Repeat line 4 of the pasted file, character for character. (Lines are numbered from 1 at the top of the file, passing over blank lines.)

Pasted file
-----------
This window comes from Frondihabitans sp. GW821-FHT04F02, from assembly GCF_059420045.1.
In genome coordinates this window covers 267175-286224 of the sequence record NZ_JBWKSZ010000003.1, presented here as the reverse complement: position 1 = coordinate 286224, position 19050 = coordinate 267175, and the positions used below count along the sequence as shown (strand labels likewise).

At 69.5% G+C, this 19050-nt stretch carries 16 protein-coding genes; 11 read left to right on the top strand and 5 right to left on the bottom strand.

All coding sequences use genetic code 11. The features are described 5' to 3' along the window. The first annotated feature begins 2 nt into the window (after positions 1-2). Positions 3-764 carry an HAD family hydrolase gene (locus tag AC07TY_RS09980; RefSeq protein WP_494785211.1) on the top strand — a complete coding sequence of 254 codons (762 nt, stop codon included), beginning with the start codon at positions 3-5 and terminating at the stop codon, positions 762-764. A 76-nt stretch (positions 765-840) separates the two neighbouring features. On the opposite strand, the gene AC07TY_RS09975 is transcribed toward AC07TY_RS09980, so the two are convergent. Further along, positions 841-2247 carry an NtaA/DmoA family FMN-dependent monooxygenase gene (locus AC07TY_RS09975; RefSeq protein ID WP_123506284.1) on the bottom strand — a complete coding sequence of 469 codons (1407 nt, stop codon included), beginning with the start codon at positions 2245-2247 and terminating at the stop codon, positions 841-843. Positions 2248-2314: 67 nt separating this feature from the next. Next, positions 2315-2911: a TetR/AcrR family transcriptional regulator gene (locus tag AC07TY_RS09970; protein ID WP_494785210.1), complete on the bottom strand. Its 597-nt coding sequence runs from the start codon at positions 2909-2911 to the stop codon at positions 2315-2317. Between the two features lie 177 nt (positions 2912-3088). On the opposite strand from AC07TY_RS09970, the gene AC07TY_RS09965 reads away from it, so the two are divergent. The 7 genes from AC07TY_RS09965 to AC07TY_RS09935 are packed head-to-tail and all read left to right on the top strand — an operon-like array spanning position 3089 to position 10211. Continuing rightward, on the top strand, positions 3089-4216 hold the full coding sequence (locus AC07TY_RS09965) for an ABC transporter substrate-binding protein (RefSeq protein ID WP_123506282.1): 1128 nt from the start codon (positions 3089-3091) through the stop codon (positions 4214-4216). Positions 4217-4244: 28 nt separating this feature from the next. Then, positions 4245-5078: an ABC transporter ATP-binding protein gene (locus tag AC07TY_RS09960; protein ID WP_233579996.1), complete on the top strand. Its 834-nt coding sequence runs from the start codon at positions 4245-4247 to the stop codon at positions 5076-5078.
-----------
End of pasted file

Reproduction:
All coding sequences use genetic code 11. The features are described 5' to 3' along the window. The first annotated feature begins 2 nt into the window (after positions 1-2). Positions 3-764 carry an HAD family hydrolase gene (locus tag AC07TY_RS09980; RefSeq protein WP_494785211.1) on the top strand — a complete coding sequence of 254 codons (762 nt, stop codon included), beginning with the start codon at positions 3-5 and terminating at the stop codon, positions 762-764. A 76-nt stretch (positions 765-840) separates the two neighbouring features. On the opposite strand, the gene AC07TY_RS09975 is transcribed toward AC07TY_RS09980, so the two are convergent. Further along, positions 841-2247 carry an NtaA/DmoA family FMN-dependent monooxygenase gene (locus AC07TY_RS09975; RefSeq protein ID WP_123506284.1) on the bottom strand — a complete coding sequence of 469 codons (1407 nt, stop codon included), beginning with the start codon at positions 2245-2247 and terminating at the stop codon, positions 841-843. Positions 2248-2314: 67 nt separating this feature from the next. Next, positions 2315-2911: a TetR/AcrR family transcriptional regulator gene (locus tag AC07TY_RS09970; protein ID WP_494785210.1), complete on the bottom strand. Its 597-nt coding sequence runs from the start codon at positions 2909-2911 to the stop codon at positions 2315-2317. Between the two features lie 177 nt (positions 2912-3088). On the opposite strand from AC07TY_RS09970, the gene AC07TY_RS09965 reads away from it, so the two are divergent. The 7 genes from AC07TY_RS09965 to AC07TY_RS09935 are packed head-to-tail and all read left to right on the top strand — an operon-like array spanning position 3089 to position 10211. Continuing rightward, on the top strand, positions 3089-4216 hold the full coding sequence (locus AC07TY_RS09965) for an ABC transporter substrate-binding protein (RefSeq protein ID WP_123506282.1): 1128 nt from the start codon (positions 3089-3091) through the stop codon (positions 4214-4216). Positions 4217-4244: 28 nt separating this feature from the next. Then, positions 4245-5078: an ABC transporter ATP-binding protein gene (locus tag AC07TY_RS09960; protein ID WP_233579996.1), complete on the top strand. Its 834-nt coding sequence runs from the start codon at positions 4245-4247 to the stop codon at positions 5076-5078.